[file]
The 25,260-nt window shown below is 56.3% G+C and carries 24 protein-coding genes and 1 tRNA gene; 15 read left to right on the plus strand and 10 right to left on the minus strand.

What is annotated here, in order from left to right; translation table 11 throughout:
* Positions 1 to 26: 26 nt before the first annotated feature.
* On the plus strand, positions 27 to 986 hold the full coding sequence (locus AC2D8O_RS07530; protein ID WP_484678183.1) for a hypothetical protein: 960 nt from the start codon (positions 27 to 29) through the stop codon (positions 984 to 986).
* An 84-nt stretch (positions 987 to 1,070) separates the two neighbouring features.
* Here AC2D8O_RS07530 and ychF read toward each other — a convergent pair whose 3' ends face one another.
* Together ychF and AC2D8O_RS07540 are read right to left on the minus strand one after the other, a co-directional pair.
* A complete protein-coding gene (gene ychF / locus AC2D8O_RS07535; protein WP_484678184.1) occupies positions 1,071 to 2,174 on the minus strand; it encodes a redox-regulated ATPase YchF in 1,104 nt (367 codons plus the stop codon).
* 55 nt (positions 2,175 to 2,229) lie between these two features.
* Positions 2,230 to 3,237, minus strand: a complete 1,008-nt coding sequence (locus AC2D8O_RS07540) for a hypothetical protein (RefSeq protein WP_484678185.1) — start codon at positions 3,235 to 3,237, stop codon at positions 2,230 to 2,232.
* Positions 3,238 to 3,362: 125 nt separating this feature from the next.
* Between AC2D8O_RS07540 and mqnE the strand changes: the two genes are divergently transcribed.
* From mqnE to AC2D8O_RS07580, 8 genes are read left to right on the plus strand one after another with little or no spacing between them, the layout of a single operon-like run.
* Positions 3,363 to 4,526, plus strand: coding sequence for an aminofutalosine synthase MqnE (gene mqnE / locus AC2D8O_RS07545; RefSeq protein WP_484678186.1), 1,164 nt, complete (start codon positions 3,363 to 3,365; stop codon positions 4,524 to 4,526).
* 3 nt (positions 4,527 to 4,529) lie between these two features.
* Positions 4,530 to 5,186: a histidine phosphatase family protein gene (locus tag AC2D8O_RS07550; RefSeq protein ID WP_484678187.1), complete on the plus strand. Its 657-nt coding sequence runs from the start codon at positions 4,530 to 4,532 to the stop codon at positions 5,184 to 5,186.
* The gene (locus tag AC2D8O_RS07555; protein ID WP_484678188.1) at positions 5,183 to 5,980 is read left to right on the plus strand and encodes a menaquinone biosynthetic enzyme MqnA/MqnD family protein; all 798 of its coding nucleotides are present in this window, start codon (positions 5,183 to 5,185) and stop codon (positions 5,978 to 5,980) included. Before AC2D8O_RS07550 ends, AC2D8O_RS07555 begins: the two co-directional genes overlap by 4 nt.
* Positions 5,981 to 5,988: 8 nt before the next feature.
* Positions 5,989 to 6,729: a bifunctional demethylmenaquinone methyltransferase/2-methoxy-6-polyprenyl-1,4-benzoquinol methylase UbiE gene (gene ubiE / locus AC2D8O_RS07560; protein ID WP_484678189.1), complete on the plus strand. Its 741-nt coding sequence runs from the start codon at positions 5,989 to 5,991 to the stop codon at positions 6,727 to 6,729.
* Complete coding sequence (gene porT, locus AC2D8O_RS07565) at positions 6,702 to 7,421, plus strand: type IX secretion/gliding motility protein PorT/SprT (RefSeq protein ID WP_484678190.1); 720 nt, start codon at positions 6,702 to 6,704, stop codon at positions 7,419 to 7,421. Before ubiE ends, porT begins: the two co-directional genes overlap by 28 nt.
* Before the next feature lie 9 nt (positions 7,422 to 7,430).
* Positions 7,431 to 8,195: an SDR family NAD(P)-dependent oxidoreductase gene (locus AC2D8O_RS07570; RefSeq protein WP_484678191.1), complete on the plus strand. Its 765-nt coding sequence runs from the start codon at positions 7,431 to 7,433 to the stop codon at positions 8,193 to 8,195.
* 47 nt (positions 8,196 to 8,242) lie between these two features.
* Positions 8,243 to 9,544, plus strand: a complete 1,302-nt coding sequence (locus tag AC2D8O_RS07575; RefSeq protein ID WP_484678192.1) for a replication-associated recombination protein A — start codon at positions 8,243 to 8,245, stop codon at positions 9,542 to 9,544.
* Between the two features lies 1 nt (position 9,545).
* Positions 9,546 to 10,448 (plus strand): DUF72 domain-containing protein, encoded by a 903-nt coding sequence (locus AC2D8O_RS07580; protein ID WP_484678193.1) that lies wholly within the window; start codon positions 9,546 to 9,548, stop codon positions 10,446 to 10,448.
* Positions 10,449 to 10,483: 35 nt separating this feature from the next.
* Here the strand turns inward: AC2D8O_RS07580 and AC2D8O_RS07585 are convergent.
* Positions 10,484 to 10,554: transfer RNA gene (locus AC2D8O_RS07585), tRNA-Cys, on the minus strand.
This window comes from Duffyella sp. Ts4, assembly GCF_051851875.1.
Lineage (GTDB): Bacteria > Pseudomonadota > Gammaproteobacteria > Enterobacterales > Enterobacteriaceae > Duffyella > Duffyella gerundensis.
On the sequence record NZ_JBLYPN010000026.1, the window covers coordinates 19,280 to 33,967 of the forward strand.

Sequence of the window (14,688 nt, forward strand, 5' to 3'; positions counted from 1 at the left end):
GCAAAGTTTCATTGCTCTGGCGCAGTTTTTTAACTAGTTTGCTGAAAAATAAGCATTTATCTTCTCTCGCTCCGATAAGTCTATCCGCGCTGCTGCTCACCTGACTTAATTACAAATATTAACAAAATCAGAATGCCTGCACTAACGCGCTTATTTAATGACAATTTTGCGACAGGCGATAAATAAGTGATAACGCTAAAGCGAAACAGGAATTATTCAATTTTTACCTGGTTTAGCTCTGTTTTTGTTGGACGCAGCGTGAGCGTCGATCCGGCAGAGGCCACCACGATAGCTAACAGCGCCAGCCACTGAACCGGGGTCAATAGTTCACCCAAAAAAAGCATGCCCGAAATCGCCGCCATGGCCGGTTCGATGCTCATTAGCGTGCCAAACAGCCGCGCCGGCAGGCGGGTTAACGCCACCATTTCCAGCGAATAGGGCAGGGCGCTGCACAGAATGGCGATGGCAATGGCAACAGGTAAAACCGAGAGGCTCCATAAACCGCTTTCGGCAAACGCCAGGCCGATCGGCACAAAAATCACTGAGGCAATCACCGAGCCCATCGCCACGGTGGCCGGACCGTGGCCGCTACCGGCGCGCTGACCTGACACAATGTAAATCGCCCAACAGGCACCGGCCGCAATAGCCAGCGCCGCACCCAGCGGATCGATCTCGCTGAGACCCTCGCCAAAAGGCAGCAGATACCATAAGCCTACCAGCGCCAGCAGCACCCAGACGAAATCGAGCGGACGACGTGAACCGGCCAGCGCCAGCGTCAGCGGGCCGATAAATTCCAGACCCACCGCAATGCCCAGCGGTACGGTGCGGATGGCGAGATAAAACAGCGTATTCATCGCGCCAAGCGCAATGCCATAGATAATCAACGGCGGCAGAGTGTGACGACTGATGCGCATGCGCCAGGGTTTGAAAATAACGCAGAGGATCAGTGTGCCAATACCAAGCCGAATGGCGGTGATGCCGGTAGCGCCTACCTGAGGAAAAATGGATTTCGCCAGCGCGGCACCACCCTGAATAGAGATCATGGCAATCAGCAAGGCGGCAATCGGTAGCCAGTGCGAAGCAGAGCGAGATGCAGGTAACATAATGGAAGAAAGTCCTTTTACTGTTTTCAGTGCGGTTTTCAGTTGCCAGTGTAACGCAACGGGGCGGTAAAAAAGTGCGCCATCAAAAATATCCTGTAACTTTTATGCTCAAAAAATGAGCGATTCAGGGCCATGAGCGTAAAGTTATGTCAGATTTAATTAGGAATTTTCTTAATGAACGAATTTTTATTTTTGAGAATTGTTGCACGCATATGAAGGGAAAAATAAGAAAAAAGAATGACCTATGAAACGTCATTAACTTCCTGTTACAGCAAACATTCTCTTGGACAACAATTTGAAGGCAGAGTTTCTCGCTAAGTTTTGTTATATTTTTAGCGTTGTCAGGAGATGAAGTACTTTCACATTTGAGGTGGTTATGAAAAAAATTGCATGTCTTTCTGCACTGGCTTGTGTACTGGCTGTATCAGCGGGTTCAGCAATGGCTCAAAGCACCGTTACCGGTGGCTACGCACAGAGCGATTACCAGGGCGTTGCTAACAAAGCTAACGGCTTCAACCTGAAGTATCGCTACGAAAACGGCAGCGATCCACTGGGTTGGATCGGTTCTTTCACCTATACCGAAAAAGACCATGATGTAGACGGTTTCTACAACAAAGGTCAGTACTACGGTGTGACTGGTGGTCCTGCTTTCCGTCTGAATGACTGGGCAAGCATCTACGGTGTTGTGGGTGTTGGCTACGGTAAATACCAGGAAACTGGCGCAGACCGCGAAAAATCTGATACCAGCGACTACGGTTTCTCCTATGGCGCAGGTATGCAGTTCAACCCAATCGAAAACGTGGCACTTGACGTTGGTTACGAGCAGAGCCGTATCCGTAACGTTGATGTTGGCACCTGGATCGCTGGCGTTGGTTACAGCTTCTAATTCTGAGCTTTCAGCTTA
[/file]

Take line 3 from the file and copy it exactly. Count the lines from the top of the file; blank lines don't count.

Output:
* Positions 1 to 26: 26 nt before the first annotated feature.